Wickedly Ever After (Baba Yaga #2.5) by

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Review

Review: Wickedly Ever After (Baba Yaga #2.5)
Wickedly Ever After is a fairy tale. It has all the elements we remember from childhood. A lovely lady, a charming man, a problem that needs solving and the challenge of an impossible task, or three, to complete so that all will be right with the world.

Buckle up chickens, you’re in for a completely smooth and clean ride!

Our heroine is an actual Baba Yaga, a creature you may recall from tales of yore, but more on that in a minute. This Baba Yaga is a beautiful, five foot ten brunette named, ahem..Barbara Yager. Barbara rides a motorcycle and delights in wearing leather and has a silver Airstream trailer that she can commune with emotionally - sometimes the trailer pouts if she doesn’t spend enough time in it. Most wonderfully, she has a wardrobe in the Airstream that is the portal to the Otherworld from whence she came.

The Baba Yaga stories of Eastern Europe are a crowd favourite with young kids, as Baba literally translates into old woman or Grandma in various slavic languages. The Baba Yagas of lore often were magical creatures who granted people’s wishes, with a twist, that often left them wondering if they were better off before their greed or desires got them involved with her magic. For example, she might make your pot cook a nice noodle stew...but it won’t ever stop and soon your village will be filled with noodles. The bottom line is always be careful what you wish for when dealing with a Baba Yaga!

While I spent a few pages waiting to see Barbara Yager’s trickery unfold, I started to realize that this wasn’t going to be an action adventure kind of paranormal story I anticipated. Yes, there are dragons, witches and various subspecies of magical and human hybrids, but the story was focused on Baba Yaga’s personal life. Now that Barbara had found and fallen in love with Liam, they wanted to be wed in the Otherworld so they could form a proper family for Babs.

As the story opens we are given a tight synopsis of her last adventure, which has left Barbara completely and utterly in love with one hunky dunky sheriff named Liam. Barbara and Liam are now the de facto parents of a lovely little-girl-Baba-Yaga in training. Babs, a Human of seven or so, had her parents killed when she was kidnapped and taken to the Otherworld to be given to Liam’s now ex-wife, who was some sort of supernatural something.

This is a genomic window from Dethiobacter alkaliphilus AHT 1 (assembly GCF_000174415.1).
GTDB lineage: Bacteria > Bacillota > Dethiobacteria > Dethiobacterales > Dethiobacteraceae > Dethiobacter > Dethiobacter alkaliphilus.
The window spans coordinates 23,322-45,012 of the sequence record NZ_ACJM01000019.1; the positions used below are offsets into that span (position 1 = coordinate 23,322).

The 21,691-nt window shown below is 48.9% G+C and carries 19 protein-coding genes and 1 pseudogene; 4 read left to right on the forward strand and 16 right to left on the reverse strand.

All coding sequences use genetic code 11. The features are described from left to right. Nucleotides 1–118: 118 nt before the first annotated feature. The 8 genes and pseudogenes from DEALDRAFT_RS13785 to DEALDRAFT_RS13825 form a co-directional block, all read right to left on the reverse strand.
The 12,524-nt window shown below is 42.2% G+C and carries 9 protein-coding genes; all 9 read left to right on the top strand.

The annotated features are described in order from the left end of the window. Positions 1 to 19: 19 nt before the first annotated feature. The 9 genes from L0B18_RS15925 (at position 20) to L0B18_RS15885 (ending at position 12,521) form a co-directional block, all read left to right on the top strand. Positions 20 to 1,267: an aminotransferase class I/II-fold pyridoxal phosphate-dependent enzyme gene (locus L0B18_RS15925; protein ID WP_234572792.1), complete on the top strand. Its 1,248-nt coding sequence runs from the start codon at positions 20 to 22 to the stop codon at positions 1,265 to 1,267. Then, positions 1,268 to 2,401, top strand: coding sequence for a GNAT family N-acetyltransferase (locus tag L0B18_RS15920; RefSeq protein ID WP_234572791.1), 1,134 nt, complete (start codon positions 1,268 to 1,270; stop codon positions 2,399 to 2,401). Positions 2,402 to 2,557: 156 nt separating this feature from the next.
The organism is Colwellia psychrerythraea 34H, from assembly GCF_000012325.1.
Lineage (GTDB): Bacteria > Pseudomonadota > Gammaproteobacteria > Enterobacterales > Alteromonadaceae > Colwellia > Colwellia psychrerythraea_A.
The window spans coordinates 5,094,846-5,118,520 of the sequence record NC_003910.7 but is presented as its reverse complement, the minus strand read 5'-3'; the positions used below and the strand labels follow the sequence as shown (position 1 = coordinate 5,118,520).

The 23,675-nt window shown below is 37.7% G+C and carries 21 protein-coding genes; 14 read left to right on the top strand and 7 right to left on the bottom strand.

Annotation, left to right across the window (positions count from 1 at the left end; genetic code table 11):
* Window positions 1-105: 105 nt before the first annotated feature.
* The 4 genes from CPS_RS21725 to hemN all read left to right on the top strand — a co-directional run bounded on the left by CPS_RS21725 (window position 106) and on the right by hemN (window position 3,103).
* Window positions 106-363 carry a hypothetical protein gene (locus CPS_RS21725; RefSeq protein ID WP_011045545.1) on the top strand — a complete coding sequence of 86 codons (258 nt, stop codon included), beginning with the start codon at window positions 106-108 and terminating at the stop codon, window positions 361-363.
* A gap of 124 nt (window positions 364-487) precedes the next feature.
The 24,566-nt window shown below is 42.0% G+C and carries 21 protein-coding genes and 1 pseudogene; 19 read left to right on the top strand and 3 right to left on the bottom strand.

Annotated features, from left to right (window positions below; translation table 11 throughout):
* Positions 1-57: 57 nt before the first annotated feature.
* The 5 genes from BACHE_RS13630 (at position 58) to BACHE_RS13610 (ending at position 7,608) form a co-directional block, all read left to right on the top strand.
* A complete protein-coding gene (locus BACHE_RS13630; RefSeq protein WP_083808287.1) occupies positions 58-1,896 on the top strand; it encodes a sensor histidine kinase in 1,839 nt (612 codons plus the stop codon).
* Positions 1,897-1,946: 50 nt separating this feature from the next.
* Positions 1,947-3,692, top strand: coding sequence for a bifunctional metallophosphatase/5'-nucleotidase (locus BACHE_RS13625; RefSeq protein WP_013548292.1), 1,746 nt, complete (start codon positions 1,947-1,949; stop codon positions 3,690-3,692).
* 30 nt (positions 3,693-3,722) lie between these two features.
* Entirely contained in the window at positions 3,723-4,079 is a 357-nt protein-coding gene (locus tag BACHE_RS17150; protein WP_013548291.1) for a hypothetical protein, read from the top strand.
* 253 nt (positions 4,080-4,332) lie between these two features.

The objective was now a trip into the Otherworld so the Queen could perform the hand-fasting ceremony for Barbara and Liam and, just as importantly, to gain permission for Liam to drink from the special water that would slow his aging such that he would be able to live forever-ish with Barbara and Babs (who got to drink it because she was a Baba Yaga in training).

Of course, for the story to have any legs, the Queen refuses their request outright, and when challenged gives them three impossible tasks to perform if they want to have a hope of being wed and living forever-ish together. So, off into their Airstream they go...across America to find the answers they seek. At each of their stops we learn a little more about them and about their wild, wacky and nerdy friends.

Deborah Blake could just as easily been a children’s writer, as she can spin a good clean yarn when she wants. The only Wicked thing in this story is the witches that inhabit the Otherworld. And OK, the Queen does come off as a little nasty. However, other than a long kiss on the lips - with no tongue, mind you - there is zero sex in this book. Correction - zero things of a sexual nature in this book. Romantic things, like hand-holding and arm squeezing abound. Loving looks and hugs are all over the place, but this book definitely does not stray into heated territory.

I guess I’m a little perplexed as to why this is even in the romance category. The romance between Barbara and Liam has already occurred. They are firmly in love and just need to seal the deal in the Otherworld. They have already married in the Human realm. There is a bit of sadness at the thought that they cannot grow old at the same rate - but they are together with nothing impeding their love for one another. So definitely no classic romance obstacles here.

This is definitely a Quest type of story. A mini one for that matter, but a Quest nonetheless. The impossible tasks they set out to achieve each come with a riddle to solve - a thinking out of the box type of thing. The kind of thing an eleven or twelve year old reader might enjoy and be surprised by when they figure out the answer. And that solves the riddle of this book - it is a very chaste and sweet romantic story of a family being solidified that might appeal to a young teen audience or someone who likes simple tales and clean books.

At only 49 pages, Wickedly Ever After includes several introductory pages as well as a preview to the next installment in the series - all within said 49 pages! Instead of releasing these stories as Novellas, the narratives might be better served if they are joined and fleshed out into a thick and juicy Otherworldly tome of a story - an epic a reader could really sink their teeth into and get lost in.

This super short and sweet story gets a rating of 3.5 out of 5 stars.